When Parent Involvement Helps – and When It Doesn’t
In this thought-provoking New York Times article, Keith Robinson (University of Texas/Austin) and Angel Harris (Duke University) report on three decades of research assessing 63 different forms of parent involvement in children’s schooling. Robinson and Harris found that virtually all parents try to help their children do well in school, but most of their efforts don’t produce positive results. Here are some forms of involvement that do not boost achievement:
- Observing a child’s class;
- Contacting the school about a child’s behavior;
- Checking in with the teacher;
- Attending PTA meetings;
- Helping decide a child’s high-school courses;
- Helping a child with homework.
The bottom line, say the authors, is that “most forms of parental involvement yielded no benefit to children’s test scores or grades, regardless of racial or ethnic background or socioeconomic standing. In fact, there were more instances in which children had higher levels of achievement when their parents were less involved than there were among those whose parents were more involved.” Even seemingly positive forms of involvement such as discussing school or regularly reading with a child had mixed effects with different racial/ethnic groups, and helping with homework was associated with lower student achievement. “Most parents appear to be ineffective at helping their children with homework,” say Robinson and Harris. The only exception was Chinese, Korean, and Indian parents, whose help was associated with higher grades (but not higher test scores) for their adolescent children.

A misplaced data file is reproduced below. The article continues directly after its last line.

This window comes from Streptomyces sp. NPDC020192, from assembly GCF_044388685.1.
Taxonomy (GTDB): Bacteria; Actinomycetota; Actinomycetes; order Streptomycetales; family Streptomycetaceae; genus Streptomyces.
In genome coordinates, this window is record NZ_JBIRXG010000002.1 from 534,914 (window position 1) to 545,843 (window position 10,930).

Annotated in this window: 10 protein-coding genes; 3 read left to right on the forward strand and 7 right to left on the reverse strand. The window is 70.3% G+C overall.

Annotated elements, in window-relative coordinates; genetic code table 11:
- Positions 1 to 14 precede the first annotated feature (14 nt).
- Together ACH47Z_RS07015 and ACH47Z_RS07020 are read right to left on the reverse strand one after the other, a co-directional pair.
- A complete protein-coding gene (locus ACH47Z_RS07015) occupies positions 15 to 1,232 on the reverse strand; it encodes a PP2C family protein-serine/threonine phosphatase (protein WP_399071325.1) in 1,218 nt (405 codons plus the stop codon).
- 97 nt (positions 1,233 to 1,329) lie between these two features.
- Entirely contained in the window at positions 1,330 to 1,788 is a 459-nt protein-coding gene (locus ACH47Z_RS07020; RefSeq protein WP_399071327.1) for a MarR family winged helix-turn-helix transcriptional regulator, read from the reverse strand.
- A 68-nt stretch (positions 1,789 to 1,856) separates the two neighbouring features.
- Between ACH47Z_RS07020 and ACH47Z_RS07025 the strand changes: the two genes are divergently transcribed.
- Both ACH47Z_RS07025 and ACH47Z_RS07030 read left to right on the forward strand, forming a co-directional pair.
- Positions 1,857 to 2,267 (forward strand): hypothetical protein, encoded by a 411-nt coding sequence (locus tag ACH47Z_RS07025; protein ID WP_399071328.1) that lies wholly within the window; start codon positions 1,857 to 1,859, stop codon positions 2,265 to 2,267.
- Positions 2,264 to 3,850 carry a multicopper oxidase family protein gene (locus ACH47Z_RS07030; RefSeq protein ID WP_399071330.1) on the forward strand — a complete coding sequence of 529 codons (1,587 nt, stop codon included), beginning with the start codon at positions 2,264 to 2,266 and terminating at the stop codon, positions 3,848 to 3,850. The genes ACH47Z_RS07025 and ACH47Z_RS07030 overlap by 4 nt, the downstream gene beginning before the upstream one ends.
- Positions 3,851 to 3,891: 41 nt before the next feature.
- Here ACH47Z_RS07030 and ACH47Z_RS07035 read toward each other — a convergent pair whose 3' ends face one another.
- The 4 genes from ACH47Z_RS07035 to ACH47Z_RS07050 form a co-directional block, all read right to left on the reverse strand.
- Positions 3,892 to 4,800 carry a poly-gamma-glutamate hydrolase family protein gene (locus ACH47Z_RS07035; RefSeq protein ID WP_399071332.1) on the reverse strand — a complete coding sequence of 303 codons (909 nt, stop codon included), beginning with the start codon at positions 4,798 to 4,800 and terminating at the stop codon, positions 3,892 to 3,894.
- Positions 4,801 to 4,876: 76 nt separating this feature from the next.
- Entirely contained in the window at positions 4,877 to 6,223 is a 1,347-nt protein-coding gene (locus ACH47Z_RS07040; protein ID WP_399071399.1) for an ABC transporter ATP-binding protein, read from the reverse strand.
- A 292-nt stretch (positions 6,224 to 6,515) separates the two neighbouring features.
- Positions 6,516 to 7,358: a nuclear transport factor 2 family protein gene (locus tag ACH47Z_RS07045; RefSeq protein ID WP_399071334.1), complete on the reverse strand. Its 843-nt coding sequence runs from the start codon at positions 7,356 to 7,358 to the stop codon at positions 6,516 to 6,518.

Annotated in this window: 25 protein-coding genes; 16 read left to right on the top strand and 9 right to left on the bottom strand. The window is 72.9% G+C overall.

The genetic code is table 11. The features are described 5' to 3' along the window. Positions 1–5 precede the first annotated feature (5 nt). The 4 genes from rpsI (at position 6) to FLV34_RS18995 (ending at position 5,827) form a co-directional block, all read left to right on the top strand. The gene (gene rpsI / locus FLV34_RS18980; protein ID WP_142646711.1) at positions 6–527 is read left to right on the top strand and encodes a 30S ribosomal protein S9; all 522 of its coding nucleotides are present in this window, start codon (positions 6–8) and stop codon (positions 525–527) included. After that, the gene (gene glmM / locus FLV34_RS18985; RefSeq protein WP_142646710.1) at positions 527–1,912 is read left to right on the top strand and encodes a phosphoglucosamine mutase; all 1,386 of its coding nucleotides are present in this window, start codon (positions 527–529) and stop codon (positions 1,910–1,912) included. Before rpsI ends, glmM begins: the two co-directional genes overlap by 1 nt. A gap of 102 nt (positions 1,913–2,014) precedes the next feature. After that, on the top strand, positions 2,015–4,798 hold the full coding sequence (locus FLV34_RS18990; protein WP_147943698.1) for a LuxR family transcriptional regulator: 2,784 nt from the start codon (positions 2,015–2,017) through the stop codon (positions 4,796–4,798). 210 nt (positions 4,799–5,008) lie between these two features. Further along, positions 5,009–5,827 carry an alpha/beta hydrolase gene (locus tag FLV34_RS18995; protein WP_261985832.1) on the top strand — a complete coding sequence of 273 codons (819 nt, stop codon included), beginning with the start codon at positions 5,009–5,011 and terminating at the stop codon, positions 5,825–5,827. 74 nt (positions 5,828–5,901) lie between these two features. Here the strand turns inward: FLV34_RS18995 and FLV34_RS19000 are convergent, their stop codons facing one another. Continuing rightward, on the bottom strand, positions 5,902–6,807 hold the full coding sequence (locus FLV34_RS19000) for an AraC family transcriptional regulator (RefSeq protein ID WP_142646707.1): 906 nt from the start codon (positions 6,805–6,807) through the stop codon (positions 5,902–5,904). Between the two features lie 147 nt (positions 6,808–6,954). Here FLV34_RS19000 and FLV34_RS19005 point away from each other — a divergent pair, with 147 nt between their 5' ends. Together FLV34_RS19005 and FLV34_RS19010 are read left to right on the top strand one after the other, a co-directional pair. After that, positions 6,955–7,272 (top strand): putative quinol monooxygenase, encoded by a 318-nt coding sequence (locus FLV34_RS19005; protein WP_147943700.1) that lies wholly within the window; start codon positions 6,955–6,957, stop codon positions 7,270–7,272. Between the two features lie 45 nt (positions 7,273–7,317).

Does parent involvement ever help? Yes, say Robinson and Harris. “We believe that parents are critical for how well children perform in school, just not in the conventional ways that our society has been promoting.” Their research found a positive impact from parents who:
- Communicate the importance of school and an expectation that the child will go to college;
- Discuss what the child is doing in school (in most racial/ethnic groups);
- Request a particular teacher for a child.
“Schools should move away from giving the blanket message to parents that they need to be more involved and begin to focus instead on helping parents find specific, creative ways to communicate the value of schooling, tailored to a child’s age… [P]arents who have been less involved or who feel uncertain about how they should be involved should not be stigmatized. What should parents do? They should set the stage and leave it.”
“Parental Involvement Is Overrated” by Keith Robinson and Angel Harris in The New York Times, April 13, 2014 (p. SR7), http://nyti.ms/1gvtDCn
"I don't know about you, but I wonder if this holds true in our community. We work hard to ensure a strong parent-school relationship at Westgate, and in my opinion that is an important piece in making sure that everyone is on the same page. In my opinion, even if student achievement isn't positively impacted by parental involvement, I think there are other benefits that may not be able to be measured but are certainly important!"
- Paul Solarz